Oh, is Singapore growing smaller? No… it is… the size of studio apartment is growing smaller. The new Kent Residences in Kent Road is building studio that squeeze a kitchen, a bathroom, a bed room and a bay window into 312 sqft. So, how large or rather how small is 312 sqft? Imagine a squash court, divide it into 2, that is roughly the size. An empty half court feels large. But now, put in a kitchen with microwave oven, stove, sink, fridge, washing machine and maybe a dryer since there is no drying yard, and some shelves for the kitchen ware. In addition, add a bathroom, a bedroom and a wardrobe. Ops. What about the dinner area, the living room and study area? Where are they? Hmm…

A TINY studio under construction near Farrer Park may well be the smallest private apartment to be built in Singapore.

It squeezes a bay window, a teeny kitchenette, a bathroom and space for a bed into just 312 sq ft – about half the size of a squash court.

The unit – part of the new Kent Residences in Kent Road – is the most extreme example of an emerging trend in private housing: compact, capsule condos within the city.

Targeted at young singles and property investors, some new studios have shrunk in size to as little as 300 to 400 sq ft, as developers try to make their homes more affordable amid rising costs.

At least 20 new projects launched within the past year have had units smaller than 500 sq ft, which was almost unheard of before last year.

Half of these projects went even further, cutting their smallest units to under 400 sq ft, making them on a par with those in famously space-squeezed cities such as New York and Hong Kong.

Shoebox-sized studios are not entirely new here. A few older condos like Mountbatten Lodge have units less than 400 sq ft in size.

What’s new is the recent proliferation of such projects, especially in Farrer Park, Balestier and Dhoby Ghaut. Most are built by boutique developers and have under 100 units.

Thanks to the property boom last year, home prices in these areas start at just below $1,000 per sq ft (psf) and go up to $1,600 psf. For a 400 sq ft condo, this translates to well below $700,000.

‘Construction costs are going up and space is becoming very expensive, so developers have to offer something that is affordable for the majority of home-buyers,’ said Ms Peggy Ngiam, project director of Huttons Real Estate Group.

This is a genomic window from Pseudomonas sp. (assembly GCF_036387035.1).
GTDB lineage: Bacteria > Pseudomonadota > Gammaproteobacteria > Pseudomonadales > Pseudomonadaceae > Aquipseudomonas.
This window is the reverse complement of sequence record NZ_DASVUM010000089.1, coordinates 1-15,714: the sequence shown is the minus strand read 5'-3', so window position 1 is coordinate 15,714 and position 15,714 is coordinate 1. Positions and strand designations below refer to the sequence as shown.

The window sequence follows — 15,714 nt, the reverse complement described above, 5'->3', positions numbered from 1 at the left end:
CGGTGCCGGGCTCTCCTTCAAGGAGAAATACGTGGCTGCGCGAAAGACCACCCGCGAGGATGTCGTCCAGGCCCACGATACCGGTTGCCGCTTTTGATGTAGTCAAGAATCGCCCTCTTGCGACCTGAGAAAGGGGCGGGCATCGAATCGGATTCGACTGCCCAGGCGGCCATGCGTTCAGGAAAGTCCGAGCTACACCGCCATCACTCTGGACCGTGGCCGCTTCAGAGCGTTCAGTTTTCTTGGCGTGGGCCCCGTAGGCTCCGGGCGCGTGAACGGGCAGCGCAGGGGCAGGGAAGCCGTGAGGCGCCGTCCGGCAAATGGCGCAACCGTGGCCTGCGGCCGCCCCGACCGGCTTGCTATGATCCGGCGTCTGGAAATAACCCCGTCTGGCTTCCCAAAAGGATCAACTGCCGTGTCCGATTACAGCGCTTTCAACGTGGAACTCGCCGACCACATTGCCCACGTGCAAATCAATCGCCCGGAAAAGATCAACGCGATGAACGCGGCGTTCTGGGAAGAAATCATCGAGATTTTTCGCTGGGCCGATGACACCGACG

Her firm has marketed several projects with unusually small units, including Thomson V Two in Upper Thomson Road, where half the 74 units were under 500 sq ft, with the smallest just 355 sq ft.

With a typical unit priced at a mere $377,000, the project sold out within a day.

In fact, most of these boutique projects are fully sold, and the most recent launches have seen good take-up rates.

Ms Ngiam said buyers are a mix of locals and foreigners. Some are single professionals while others are investors looking for good rental yields.

At Citigate in Rangoon Road, which was launched on Monday, 22 of its 32 units were sold within a day. The smallest unit, a 441 sq ft studio, is expected to fetch rentals of $3,000 to $3,500 a month, she said.

Small units also reflect growing demand from singles who want to live in the city on a tight budget, said DTZ Debenham Tie Leung senior research director Chua Chor Hoon. She said developers focused on building large apartments last year and may now see a shortage of small ones.

But other experts warned that buyers may not realise how small these units really are.

‘In the last market run-up in 1996, when prices got higher and higher, the units got smaller and smaller,’ said Mr Colin Tan, head of research and consultancy at Colliers International. Even then, those units were rarely under 500 sq ft, and came without today’s bay windows and air-con ledges, which eat into liveable space, he added.

While most projects offer showflats, the smallest units are often sold on the basis of their floor plans. At Kent Residences, which has just 13 units, buyers were shown only a model of the project and its floor plans.

‘In most cases, when people see the finished flat they have bought off the plan, they say it’s smaller than they expected. Can you imagine what that would be like for a 300 sq ft unit?’ said Mr Tan.


Article obtained from straitstimes.com on 4th June 2008

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